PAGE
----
G-20 leaders meeting in Rome have agreed to work to reach carbon neutrality “by around mid-century" and pledged to end financing for coal plants abroad by the end of this year; however, they failed to agree on phasing out coal domestically.
“While I welcome the #G20's recommitment to global solutions, I leave Rome with my hopes unfulfilled — but at least they are not buried,” U.N. Secretary-General Antonio Guterres wrote on Twitter.
The leaders issued their final communique Sunday at the end of a two-day summit, ahead of talks at a broader U.N. climate change summit, COP26, this week in Glasgow, Scotland.
They also addressed efforts to reach the goal of limiting global warming to 1.5 degrees Celsius, in line with a global commitment made in 2015 with the Paris Climate Accord to keep global warming to “well below” 2 degrees Celsius above pre-industrial levels, and preferably to 1.5 degrees.
"We recognize that the impacts of climate change at 1.5°C are much lower than at 2°C. Keeping 1.5°C within reach will require meaningful and effective actions and commitment by all countries," the communique said.
U.S. President Joe Biden, speaking at a press conference in Rome on Sunday, said while people were disappointed that Russia and China leaders didn’t “show up” with commitments about climate change, the leaders who did attend made “significant progress.”
“I think you are going to see we have made significant progress and more has to be done,” he said. “It’s going to require us to continue to focus on what China’s not doing, what Russia is not doing and what Saudi Arabia is not doing.”
The grouping of 19 countries and the European Union accounts for more than three-quarters of the world's greenhouse gas emissions.
In October, two dozen countries joined a U.S.- and EU-led effort to slash methane emissions by 30% from 2020 levels by 2030.
Coal, though, is a bigger point of contention. G-20 members China and India have resisted attempts to produce a declaration on phasing out domestic coal consumption.
Climate financing, namely pledges from wealthy nations to provide $100 billion a year to support developing countries’ efforts to reduce emissions and mitigate the impacts of climate change, is another key concern. Indonesia, a large greenhouse gas emitter that will take over the G-20 presidency in December, urged developed countries to fulfill their financing commitments both in Rome and in Glasgow.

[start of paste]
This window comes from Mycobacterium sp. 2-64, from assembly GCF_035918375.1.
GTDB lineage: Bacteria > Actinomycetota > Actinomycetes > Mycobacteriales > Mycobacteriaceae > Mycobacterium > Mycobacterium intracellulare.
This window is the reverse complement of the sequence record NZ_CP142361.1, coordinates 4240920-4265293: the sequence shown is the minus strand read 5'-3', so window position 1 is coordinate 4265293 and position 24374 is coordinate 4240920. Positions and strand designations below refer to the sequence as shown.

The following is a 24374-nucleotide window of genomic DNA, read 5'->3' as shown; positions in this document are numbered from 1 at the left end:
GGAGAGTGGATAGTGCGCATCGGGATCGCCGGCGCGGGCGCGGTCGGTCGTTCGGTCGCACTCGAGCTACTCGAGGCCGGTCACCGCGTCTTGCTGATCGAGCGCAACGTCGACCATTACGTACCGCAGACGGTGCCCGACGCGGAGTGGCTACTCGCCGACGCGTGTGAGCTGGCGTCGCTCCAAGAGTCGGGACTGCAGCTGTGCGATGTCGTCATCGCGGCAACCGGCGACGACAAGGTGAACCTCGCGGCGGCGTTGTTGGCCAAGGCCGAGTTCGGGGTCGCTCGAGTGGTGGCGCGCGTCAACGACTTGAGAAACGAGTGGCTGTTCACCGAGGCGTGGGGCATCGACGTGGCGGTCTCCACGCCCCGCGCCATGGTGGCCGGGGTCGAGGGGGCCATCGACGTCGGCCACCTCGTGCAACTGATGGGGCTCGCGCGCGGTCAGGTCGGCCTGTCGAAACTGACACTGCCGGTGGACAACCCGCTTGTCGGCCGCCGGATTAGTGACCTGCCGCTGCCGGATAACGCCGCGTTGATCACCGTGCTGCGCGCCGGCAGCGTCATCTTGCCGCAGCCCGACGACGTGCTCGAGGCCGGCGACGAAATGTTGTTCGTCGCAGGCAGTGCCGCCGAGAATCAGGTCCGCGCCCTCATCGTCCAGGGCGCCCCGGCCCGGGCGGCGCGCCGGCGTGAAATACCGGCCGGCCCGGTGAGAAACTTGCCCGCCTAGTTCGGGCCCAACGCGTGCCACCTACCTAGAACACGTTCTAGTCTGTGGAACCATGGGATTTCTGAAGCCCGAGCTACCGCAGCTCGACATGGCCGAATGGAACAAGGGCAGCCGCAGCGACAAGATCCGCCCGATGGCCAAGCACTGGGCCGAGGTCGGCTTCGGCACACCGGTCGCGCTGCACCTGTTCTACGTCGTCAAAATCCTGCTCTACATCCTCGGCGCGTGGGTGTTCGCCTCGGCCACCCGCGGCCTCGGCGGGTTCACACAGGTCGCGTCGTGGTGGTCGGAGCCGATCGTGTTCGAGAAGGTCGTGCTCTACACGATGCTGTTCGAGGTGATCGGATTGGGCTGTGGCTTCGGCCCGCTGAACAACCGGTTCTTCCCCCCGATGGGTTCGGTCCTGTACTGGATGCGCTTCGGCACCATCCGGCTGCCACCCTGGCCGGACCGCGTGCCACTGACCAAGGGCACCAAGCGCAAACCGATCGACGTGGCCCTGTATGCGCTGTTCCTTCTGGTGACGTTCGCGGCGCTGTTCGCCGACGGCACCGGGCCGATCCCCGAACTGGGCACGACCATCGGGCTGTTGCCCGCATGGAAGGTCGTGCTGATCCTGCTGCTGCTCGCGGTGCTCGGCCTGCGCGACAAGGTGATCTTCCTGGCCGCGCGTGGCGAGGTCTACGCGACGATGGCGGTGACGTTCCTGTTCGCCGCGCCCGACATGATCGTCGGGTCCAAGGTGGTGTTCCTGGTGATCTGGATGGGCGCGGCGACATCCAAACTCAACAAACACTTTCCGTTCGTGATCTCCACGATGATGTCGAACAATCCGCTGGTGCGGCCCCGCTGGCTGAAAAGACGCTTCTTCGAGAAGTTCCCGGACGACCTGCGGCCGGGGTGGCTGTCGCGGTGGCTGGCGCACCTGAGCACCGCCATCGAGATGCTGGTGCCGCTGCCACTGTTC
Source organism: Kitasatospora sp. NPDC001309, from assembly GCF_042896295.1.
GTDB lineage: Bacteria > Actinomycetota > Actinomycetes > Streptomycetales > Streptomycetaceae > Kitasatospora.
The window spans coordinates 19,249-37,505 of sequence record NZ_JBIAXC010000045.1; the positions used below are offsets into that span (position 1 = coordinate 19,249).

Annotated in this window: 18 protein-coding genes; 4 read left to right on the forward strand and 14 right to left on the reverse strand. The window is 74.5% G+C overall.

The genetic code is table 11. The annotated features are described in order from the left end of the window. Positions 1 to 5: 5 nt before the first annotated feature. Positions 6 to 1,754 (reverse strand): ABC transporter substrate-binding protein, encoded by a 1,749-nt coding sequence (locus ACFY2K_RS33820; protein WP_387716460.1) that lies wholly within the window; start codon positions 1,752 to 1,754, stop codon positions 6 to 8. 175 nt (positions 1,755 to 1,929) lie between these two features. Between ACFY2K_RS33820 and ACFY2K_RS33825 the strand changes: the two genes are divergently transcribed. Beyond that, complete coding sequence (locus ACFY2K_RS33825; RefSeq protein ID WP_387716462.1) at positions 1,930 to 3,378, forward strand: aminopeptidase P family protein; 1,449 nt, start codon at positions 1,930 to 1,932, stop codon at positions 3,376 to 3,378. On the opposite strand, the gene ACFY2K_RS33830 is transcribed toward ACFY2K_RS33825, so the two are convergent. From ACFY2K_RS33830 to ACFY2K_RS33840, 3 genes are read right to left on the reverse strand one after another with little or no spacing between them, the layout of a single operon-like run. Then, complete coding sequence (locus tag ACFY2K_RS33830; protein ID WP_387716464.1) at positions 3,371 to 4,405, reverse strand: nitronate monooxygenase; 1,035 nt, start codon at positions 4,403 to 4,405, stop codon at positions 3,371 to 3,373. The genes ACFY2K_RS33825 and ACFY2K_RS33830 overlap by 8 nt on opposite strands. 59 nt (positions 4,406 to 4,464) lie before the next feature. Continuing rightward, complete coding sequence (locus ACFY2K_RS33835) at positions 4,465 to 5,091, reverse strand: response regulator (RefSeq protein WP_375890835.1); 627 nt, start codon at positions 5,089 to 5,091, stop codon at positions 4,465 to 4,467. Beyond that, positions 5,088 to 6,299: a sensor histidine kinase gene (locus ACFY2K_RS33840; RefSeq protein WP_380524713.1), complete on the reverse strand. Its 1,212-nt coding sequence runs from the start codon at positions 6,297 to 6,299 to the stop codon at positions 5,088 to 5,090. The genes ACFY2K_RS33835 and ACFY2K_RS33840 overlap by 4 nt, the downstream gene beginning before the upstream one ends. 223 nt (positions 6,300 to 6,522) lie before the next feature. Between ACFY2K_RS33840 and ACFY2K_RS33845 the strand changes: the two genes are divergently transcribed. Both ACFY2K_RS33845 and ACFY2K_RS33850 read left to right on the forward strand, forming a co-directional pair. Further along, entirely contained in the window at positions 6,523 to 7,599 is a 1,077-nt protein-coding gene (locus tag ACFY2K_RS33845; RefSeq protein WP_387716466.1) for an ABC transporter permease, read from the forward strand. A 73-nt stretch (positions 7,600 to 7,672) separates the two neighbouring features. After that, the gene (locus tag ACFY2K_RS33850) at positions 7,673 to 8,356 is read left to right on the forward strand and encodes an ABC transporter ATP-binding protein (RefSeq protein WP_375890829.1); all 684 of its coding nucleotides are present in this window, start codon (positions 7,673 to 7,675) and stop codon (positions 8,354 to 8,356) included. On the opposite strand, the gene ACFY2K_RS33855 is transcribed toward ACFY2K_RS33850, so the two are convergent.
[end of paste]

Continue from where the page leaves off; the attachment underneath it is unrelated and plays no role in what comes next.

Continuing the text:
Also on Sunday, the U.S. and EU announced an end to Trump-era tariffs on EU steel, resolving a dispute that saw the bloc impose retaliatory tariffs on American products including whiskey and power boats.
"Together the United States and the European Union are ushering in a new era of transatlantic cooperation that's going to benefit all of our people both now, and I believe, in the years to come," U.S. President Joe Biden told reporters on the sidelines of the G-20 summit.
Global supply chain
Biden held a meeting to address the global supply chain crisis with 14 other members of the group of 20 countries. The 20 members in the summit account for more than 80% of world GDP and 75% of global trade.
The U.S. urged other countries to help reduce supply chain problems and announced new measures to make supply chains more resilient in the United States. The main points of this new effort include streamlining U.S. stockpiling efforts, increasing funding for trade facilitation activities to cut red tape, and organizing a summit for next year with multiple stakeholders and foreign counterparts.
Notably absent at this meeting was China.
Referring to the global dependency on Chinese goods, Biden urged countries to diversify their supply chains, “so that we're not dependent on any one single source that might cause a failure."
Chinese President Xi Jinping, whose country is considered to be the “world’s factory,” did not attend the summit in person. In his virtual speech to G-20 leaders, Xi proposed holding an international forum on resilient and stable industrial and supply chains.
Addressing global commerce disruptions has been a key focus for the Biden administration, which is concerned that these bottlenecks will hamper post-pandemic economic recovery. To address the U.S.’s supply chain issues, the administration recently announced a plan to extend operations around the clock, seven days a week, at Los Angeles and Long Beach, two California ports that account for 40% of sea freight entering the country.
“Whether you're talking about medical equipment or supplies of consumer goods or other products, it's a challenge for the global economy,” said Matthew Goodman, senior vice president for economics at the Center for Strategic and International Studies.
Some of the concrete measures to alleviate global supply chain pressure points may need to be longer term, such as shortening supply chains and rethinking dependencies, said Leslie Vinjamuri, director of the U.S. and the Americas program at Chatham House, a research institution in London.
“Those are not quick fixes,” she said. “But the G-20 is historically set up really to be dealing with short-term crises. So, I think that there will be considerable effort made to ... come to terms with that.”